STAN RIDGWAY THE MuSIC IS THE MoVIE - Mixonline

STAN RIDGWAY THE MuSIC IS THE MoVIE

Stan Ridgway has always been a keen observer of modern life. From his days as the frontman of the unusual but always compelling Los Angeles band Wall
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Stan Ridgway has always been a keen observer of modern life. From his days as the frontman of the unusual but always compelling Los Angeles band Wall of Voodoo (you loved "Mexican Radio" and their twisted take on "Ring of Fire") through a fruitful solo career that has produced a few minor hits ("Camouflage," "Drive She Said") and lots of interesting, moody music, Ridgway has shown a knack for capturing the rhythms of both real and imagined lives in small lyric and musical details. A huge fan of movie music, Ridgway creates songs and soundscapes that are highly cinematic-there are noir-ish elements in some pieces; others have the lingering flavors of Bernard Herrmann and Ennio Morricone in them. Ridgway's latest CD, Anatomy, presents a nice glimpse of his different worlds-offbeat pop tunes, dreamy keyboard-driven instrumentals, odd song sketches and a decidedly off-kilter cover tune: "Sixteen Tons," done to a hip hop beat.

For the past few years, Ridgway has cut his CDs mostly at Impala Digital, a project studio in his Venice, Calif., apartment. But he has been recording at home much longer than that. "My first 'studio' was back when I was 15, and I used two cassette recorders that I would overdub on by running them back and forth," Ridgway recalls. "I would put my head between the two and play harmonica, sing or play guitar. It was primitive, but that's what got me into recording and sound. That led me to investigate other ways of doing that after a while, and I found a machine made by Sony called the TC-630, which came with its own set of speakers, and you ping-ponged from one side to the other. It also had a wonderful echo dial on it, and the compression you'd get going back and forth was interesting. It made you commit, because once you ping-ponged for real, you couldn't go home again, and that was an interesting process for me."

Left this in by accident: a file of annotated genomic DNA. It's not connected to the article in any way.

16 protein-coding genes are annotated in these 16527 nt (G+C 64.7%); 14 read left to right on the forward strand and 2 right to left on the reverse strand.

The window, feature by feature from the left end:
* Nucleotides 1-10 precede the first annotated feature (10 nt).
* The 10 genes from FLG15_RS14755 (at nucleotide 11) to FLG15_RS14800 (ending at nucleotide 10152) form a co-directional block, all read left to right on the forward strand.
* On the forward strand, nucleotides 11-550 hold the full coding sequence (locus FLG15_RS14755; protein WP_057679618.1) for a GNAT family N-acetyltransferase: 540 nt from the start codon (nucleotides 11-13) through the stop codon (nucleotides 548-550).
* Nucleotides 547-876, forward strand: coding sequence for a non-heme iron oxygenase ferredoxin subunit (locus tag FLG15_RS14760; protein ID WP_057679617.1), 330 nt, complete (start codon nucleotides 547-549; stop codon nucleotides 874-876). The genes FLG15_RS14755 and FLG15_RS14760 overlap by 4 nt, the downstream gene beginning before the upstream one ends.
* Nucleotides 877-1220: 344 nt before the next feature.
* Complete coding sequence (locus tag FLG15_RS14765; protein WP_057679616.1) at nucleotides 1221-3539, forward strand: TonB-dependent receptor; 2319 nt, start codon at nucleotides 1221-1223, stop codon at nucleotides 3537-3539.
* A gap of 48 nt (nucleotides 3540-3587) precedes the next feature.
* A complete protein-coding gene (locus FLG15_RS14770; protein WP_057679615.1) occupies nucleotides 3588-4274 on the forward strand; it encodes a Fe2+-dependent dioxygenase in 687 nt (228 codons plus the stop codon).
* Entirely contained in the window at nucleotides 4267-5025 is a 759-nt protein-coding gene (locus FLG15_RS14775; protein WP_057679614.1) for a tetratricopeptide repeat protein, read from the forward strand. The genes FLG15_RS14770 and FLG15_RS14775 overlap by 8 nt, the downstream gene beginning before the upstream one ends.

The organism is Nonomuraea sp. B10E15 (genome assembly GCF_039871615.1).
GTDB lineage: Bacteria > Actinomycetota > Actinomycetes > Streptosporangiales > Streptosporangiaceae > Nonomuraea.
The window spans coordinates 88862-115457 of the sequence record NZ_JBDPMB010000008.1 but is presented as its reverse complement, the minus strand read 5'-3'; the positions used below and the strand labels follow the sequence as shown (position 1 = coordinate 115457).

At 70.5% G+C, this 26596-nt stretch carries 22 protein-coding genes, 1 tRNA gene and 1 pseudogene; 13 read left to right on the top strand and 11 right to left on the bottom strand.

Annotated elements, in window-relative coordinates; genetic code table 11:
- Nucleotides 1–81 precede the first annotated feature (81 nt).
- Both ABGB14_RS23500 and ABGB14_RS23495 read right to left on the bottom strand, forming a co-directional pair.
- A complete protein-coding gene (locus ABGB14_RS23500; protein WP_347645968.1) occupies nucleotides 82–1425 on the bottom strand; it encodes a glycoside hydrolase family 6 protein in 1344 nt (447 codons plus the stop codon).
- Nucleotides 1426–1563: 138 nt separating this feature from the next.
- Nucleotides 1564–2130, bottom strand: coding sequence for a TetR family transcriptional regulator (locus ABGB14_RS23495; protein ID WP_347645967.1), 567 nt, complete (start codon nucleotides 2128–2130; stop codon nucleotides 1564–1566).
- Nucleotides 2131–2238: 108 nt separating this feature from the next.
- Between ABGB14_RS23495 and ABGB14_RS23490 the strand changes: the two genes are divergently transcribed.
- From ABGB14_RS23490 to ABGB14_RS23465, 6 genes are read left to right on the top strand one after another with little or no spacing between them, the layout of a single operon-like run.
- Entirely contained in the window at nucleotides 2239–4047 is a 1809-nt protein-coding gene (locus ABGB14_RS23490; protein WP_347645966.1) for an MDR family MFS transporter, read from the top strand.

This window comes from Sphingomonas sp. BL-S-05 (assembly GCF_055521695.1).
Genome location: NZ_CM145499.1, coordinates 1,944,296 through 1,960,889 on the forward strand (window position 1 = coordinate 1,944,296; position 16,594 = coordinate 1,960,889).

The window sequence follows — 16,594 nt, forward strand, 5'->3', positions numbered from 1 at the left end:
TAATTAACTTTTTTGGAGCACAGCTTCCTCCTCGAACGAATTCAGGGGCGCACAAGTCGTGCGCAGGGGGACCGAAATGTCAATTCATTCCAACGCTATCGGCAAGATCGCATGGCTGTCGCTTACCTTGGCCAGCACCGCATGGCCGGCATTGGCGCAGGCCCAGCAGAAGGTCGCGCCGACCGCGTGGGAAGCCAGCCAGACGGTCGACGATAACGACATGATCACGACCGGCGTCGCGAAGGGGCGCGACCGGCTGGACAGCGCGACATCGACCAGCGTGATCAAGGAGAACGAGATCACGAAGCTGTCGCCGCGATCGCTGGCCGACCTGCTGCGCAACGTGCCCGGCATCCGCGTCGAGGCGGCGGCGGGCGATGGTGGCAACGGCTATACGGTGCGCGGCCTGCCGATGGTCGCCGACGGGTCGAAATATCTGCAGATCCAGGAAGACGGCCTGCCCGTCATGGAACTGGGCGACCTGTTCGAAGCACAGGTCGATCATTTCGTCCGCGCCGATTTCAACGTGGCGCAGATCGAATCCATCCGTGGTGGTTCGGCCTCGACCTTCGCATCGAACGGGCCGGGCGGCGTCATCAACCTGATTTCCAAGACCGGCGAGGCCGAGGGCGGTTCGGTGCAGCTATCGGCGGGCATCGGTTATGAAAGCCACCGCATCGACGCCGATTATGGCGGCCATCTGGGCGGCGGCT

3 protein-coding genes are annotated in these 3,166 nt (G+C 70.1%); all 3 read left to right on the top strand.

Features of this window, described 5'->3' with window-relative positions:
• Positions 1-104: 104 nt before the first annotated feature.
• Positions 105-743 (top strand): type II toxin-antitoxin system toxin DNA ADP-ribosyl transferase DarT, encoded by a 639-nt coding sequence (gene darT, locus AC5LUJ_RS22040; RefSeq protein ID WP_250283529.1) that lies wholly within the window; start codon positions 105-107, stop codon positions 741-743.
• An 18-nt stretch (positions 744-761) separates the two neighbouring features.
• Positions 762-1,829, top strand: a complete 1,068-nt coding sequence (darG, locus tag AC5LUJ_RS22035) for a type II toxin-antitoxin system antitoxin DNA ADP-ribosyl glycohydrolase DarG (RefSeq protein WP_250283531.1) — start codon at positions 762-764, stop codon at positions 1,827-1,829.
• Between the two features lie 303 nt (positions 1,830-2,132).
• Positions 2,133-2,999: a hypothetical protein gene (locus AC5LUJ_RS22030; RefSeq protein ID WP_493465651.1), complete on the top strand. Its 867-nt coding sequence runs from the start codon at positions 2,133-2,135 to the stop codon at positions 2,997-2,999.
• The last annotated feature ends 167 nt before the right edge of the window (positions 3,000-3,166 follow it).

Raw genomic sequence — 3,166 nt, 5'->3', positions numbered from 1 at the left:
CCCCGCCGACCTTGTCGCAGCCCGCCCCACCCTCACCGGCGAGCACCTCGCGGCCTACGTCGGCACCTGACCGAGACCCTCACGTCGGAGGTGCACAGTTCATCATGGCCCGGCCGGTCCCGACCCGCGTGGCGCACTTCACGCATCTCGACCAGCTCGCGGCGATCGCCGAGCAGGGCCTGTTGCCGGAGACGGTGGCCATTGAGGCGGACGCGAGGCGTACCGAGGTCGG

Long before he formed a band, "I rented an office off Hollywood Boulevard with the idea of doing music for sci-fi movies," Ridgway says. "It was around 1976, and at that time there weren't many bands around, and there were no places to play. I had a big metal desk and a rotary phone, and I moved with my TC-630 into that office. I called the company Acme Soundtracks." Not much soundtrack work came his way, though he did manage to land some music in a Canadian tourist film-"It was bears running through tundra and geese flying south and stuff like that. The music I wrote for it actually kind of sounded like 'The Passenger' on the first Wall of Voodoo record a few years later."

Around this time Ridgway met Brendan Mullen, who had rented the basement of the nearby Pussycat Theater as a band rehearsal hall for their friends. That space soon became The Masque, L.A.'s first great punk music club (where The Germs, X and many other bands got their first significant exposure), and it was there that Ridgway met guitarist Marc Moreland, whom he coaxed into coming over to Acme to work on what Ridgway calls, "horrific soundscapes." Ridgway was also writing lyrics to go with these soundscapes, "but I couldn't find a singer for them. Everyone we tried out thought that what I'd written was really stupid, and it was at the time when all the singers were like, 'Yeah, Iggy! Rock 'n' roll,' which wasn't exactly what I was doing. So I ended up doing it myself pretty much out of default." And so Wall of Voodoo was born around Ridgway's lyric and musical vision and his distinctive spoken/sung vocals.

"All of the initial recordings Wall of Voodoo did before we went into a studio were done on the TC-630," Ridgway says. "My frustration was that when you went to the larger studios, it seemed to kill the mood." Nonetheless, the first Wall of Voodoo LP was cut at a small L.A. studio called Wilder Recording. "We went in there in the middle of the night, recorded from about midnight to 6 in the morning. They mostly made tape copies there, but we had a contact who let us work there really cheaply.

"As Wall of Voodoo began its career, we butted heads with a lot of people. They would approach us like this-'oh no, Stan, you don't want to record yourself or even put your hands on the console here.' It's as if they had a scary voodoo necklace filled with diodes and transistors. They'd kind of shake it in front of you saying, 'It's far too complicated for you!' But I never bought that thinking.

"As the '80s encroached on us there seemed to be a rule book about how to record, what to do, how to mix and it culminated in an '80s sound that sounds like the whole band is in a cavern, coming from a very far away planet," he continues. "It was influenced by the reverbs that were being built at the time, and the popular records of that time-Bruce Springsteen and u2 and all those others, the Steve Lillywhite sound. And because it was popular, that sound filtered down to bands it was completely inappropriate for."